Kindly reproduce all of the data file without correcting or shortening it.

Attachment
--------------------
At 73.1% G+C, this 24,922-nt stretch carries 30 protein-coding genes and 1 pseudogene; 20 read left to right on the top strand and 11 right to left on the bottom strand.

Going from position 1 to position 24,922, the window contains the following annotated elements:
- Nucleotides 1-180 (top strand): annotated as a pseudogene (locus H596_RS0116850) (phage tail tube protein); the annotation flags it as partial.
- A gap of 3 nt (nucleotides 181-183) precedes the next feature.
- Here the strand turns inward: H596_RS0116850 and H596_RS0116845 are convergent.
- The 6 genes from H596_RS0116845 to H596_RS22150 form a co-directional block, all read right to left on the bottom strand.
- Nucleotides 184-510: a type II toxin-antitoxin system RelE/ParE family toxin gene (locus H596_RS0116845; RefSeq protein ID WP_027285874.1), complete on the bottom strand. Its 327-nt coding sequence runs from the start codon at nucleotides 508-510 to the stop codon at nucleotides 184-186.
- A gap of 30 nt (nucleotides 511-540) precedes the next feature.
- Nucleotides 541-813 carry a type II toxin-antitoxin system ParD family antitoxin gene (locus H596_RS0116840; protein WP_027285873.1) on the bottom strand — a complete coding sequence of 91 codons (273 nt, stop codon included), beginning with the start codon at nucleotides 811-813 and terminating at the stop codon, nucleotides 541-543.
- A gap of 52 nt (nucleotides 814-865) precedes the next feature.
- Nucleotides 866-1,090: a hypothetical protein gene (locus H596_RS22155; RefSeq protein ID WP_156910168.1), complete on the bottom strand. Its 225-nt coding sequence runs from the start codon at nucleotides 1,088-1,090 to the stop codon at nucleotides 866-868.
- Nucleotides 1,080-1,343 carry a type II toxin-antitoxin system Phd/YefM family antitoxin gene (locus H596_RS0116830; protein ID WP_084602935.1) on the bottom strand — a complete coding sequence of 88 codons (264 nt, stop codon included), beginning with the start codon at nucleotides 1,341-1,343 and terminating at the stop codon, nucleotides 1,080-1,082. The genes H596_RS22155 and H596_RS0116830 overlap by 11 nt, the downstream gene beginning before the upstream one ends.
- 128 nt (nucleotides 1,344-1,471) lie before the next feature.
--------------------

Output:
At 73.1% G+C, this 24,922-nt stretch carries 30 protein-coding genes and 1 pseudogene; 20 read left to right on the top strand and 11 right to left on the bottom strand.

Going from position 1 to position 24,922, the window contains the following annotated elements:
- Nucleotides 1-180 (top strand): annotated as a pseudogene (locus H596_RS0116850) (phage tail tube protein); the annotation flags it as partial.
- A gap of 3 nt (nucleotides 181-183) precedes the next feature.
- Here the strand turns inward: H596_RS0116850 and H596_RS0116845 are convergent.
- The 6 genes from H596_RS0116845 to H596_RS22150 form a co-directional block, all read right to left on the bottom strand.
- Nucleotides 184-510: a type II toxin-antitoxin system RelE/ParE family toxin gene (locus H596_RS0116845; RefSeq protein ID WP_027285874.1), complete on the bottom strand. Its 327-nt coding sequence runs from the start codon at nucleotides 508-510 to the stop codon at nucleotides 184-186.
- A gap of 30 nt (nucleotides 511-540) precedes the next feature.
- Nucleotides 541-813 carry a type II toxin-antitoxin system ParD family antitoxin gene (locus H596_RS0116840; protein WP_027285873.1) on the bottom strand — a complete coding sequence of 91 codons (273 nt, stop codon included), beginning with the start codon at nucleotides 811-813 and terminating at the stop codon, nucleotides 541-543.
- A gap of 52 nt (nucleotides 814-865) precedes the next feature.
- Nucleotides 866-1,090: a hypothetical protein gene (locus H596_RS22155; RefSeq protein ID WP_156910168.1), complete on the bottom strand. Its 225-nt coding sequence runs from the start codon at nucleotides 1,088-1,090 to the stop codon at nucleotides 866-868.
- Nucleotides 1,080-1,343 carry a type II toxin-antitoxin system Phd/YefM family antitoxin gene (locus H596_RS0116830; protein ID WP_084602935.1) on the bottom strand — a complete coding sequence of 88 codons (264 nt, stop codon included), beginning with the start codon at nucleotides 1,341-1,343 and terminating at the stop codon, nucleotides 1,080-1,082. The genes H596_RS22155 and H596_RS0116830 overlap by 11 nt, the downstream gene beginning before the upstream one ends.
- 128 nt (nucleotides 1,344-1,471) lie before the next feature.